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Recently Hillary Clinton’s running mate Tim Kaine predicted that the Roman Catholic Church would change its stance on opposing same-sex marriage. He hardly produced any evidence on why and how the Vatican would change its view on this matter, other than the fact that he was once opposed to same-sex marriages but later changed his mind.

As liberal as Pope Francis is, it is unlikely such a change will take place. Even though Pope Francis did state the Roman Catholic Church needed to end its obsession with abortion, gay marriage, and birth control back in 2013, his statement appeared to be more of an emphasis on reconciliation and not condemning others as opposed to the church’s teachings. It is possible such remarks have even been taken out of context.

If supporters of gay marriage were hoping that the Vatican would change its views, they would soon be disappointed. After Ireland approved of gay marriage via a referendum last year, the Pope declared such a move to be a “defeat for humanity”. And after the United States Supreme Court ruled that the states could not ban same-sex marriages, the Pope stated that such marriages would not take place within the Catholic Church. He would later remind the public of his opposition to same-sex marriages at the Synod on the Family. In addition, the United States Conference of Catholic Bishops stated that the Supreme Court’s ruling “is a tragic error that harms the common good and most vulnerable among us.”

Thus, the Roman Catholic Church will not be conducting any same-sex marriages, no matter what liberals might say. I sometimes wonder if liberal politicians such as Obama have tried to strong-arm the Vatican on this matter.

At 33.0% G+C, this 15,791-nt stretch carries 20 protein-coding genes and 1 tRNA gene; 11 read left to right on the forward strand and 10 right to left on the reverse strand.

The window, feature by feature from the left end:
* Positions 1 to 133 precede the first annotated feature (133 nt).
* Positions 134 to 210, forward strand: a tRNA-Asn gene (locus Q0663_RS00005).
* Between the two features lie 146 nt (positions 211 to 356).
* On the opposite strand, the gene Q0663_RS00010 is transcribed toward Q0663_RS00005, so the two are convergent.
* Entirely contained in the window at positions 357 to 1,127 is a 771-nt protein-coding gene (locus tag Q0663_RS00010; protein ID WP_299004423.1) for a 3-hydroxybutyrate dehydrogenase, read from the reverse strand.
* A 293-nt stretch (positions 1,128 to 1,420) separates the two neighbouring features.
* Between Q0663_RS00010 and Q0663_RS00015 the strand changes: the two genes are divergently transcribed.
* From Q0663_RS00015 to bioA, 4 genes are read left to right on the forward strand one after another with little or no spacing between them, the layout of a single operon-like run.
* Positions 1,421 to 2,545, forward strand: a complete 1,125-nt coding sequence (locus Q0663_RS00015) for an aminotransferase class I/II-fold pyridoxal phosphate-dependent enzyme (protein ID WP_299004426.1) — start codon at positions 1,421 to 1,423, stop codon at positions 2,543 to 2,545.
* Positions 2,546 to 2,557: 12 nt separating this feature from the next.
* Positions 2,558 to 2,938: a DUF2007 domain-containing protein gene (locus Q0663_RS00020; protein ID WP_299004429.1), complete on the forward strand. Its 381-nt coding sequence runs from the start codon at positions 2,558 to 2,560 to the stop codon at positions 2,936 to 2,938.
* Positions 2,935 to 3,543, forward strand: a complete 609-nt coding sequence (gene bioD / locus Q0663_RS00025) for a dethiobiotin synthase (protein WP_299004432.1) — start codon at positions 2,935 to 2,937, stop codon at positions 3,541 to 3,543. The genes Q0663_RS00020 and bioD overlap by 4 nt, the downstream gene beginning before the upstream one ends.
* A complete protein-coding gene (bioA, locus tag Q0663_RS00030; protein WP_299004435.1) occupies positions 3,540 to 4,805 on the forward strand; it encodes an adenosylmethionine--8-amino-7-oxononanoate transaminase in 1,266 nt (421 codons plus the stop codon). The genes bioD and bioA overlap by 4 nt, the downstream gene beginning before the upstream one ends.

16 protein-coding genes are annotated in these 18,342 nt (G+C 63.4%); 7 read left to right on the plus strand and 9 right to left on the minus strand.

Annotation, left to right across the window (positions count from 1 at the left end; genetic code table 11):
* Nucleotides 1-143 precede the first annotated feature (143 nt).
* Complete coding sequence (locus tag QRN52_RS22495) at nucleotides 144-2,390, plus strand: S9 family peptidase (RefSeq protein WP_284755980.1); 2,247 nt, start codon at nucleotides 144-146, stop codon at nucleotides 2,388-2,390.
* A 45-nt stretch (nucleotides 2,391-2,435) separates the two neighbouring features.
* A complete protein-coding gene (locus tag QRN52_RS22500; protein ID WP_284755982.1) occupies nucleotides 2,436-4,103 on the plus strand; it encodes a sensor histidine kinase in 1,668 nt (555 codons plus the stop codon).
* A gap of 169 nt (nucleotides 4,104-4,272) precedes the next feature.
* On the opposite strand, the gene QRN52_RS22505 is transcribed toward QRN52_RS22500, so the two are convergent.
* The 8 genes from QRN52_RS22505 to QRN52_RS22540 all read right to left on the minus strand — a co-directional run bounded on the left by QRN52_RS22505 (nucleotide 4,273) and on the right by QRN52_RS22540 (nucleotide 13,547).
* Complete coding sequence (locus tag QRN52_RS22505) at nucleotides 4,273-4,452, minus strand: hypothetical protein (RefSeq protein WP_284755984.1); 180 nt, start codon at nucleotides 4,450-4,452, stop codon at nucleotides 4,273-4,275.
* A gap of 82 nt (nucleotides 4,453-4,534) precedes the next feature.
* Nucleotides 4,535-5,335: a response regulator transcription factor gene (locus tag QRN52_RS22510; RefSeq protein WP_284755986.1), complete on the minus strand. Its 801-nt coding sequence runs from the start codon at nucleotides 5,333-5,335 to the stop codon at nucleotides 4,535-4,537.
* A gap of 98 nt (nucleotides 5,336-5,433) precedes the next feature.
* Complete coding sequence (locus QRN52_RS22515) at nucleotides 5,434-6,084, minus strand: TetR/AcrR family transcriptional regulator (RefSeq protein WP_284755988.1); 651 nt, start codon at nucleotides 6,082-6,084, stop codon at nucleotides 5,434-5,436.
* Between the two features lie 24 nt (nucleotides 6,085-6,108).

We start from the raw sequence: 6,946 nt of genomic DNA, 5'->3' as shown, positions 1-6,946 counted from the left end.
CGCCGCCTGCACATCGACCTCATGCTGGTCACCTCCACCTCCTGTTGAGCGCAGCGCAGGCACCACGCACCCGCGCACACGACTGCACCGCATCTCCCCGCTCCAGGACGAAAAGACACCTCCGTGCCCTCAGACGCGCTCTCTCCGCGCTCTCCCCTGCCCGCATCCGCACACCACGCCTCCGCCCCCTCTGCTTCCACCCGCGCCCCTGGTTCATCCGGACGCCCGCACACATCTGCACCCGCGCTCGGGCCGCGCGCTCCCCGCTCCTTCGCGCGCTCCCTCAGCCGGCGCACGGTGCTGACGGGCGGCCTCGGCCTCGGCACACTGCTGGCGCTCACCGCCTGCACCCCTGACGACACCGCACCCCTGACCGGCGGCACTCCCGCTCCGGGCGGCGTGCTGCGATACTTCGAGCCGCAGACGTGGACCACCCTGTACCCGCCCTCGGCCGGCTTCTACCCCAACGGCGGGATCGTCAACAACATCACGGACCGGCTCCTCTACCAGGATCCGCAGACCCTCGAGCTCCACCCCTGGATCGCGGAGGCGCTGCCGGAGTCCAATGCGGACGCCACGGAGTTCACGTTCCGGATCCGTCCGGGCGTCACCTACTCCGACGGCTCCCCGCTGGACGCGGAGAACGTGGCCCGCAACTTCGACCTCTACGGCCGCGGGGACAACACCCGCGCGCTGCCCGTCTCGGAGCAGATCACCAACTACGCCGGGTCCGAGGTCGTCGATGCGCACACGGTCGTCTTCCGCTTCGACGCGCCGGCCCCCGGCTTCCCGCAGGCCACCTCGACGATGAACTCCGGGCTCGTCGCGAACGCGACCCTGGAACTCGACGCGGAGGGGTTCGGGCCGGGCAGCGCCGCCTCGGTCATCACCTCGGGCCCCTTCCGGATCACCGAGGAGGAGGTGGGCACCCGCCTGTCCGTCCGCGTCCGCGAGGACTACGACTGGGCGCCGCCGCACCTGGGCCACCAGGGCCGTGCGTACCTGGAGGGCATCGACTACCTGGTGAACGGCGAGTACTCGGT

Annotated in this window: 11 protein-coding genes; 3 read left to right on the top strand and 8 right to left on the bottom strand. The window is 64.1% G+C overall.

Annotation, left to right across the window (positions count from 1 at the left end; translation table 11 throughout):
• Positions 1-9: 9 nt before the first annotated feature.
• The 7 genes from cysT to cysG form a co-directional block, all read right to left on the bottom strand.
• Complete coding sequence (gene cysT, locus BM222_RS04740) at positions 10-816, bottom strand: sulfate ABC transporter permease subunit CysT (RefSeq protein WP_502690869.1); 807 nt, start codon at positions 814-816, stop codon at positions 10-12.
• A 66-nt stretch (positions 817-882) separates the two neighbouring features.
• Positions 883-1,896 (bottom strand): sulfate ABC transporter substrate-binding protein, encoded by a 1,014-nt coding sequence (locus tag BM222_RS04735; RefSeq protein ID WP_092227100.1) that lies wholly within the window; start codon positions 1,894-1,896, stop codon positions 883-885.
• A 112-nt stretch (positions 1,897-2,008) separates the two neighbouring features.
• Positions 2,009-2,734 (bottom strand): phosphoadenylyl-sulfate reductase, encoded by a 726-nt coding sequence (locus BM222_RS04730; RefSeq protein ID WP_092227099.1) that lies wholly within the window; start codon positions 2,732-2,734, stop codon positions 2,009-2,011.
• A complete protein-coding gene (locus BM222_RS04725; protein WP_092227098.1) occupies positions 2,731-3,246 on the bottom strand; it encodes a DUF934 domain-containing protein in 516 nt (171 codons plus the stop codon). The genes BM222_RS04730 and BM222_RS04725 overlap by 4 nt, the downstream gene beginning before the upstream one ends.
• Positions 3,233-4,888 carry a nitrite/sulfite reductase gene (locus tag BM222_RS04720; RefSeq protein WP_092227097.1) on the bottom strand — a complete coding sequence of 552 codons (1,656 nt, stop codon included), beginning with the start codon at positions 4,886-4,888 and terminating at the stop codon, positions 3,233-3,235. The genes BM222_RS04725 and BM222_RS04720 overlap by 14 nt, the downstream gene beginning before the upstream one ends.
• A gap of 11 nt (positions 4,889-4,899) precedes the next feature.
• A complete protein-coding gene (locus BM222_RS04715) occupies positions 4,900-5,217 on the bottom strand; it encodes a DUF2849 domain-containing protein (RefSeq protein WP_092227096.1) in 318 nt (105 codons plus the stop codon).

As for the Supreme Court ruling that states must allow same-sex marriages, apparently the justices who ruled against the states (and hence the will of the people) were not aware that some states that banned such marriages did so via the passage of amendments. In other words, the people in these respective states voted their conscience, which is that marriage is between one man and one woman. Thus, this ruling should be overturned, because the bans on same-sex marriages in various states were constitutional. No court can strike down anything that the people voted on.

And by the way, the Supreme Court’s ruling is not the law of the land, it is their opinion. I should add that Kim Davis was right to take a stand against such liberalism.

photo credit: Światowe Dni Młodzieży. Msza święta dziękczynna za chrzest Ojczyzny z udziałem papieża Franciszka via photopin (license); Senat RP

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Andrew Linn

Andrew Linn is a member of the Owensboro Tea Party and a former Field Representative for the Media Research Center. An ex-Democrat, he became a Republican one week after the 2008 Presidential Election. He has an M.A. in history from the University of Louisville, where he became a member of the Phi Alpha Theta historical honors society. He has also contributed to and Right Impulse Media.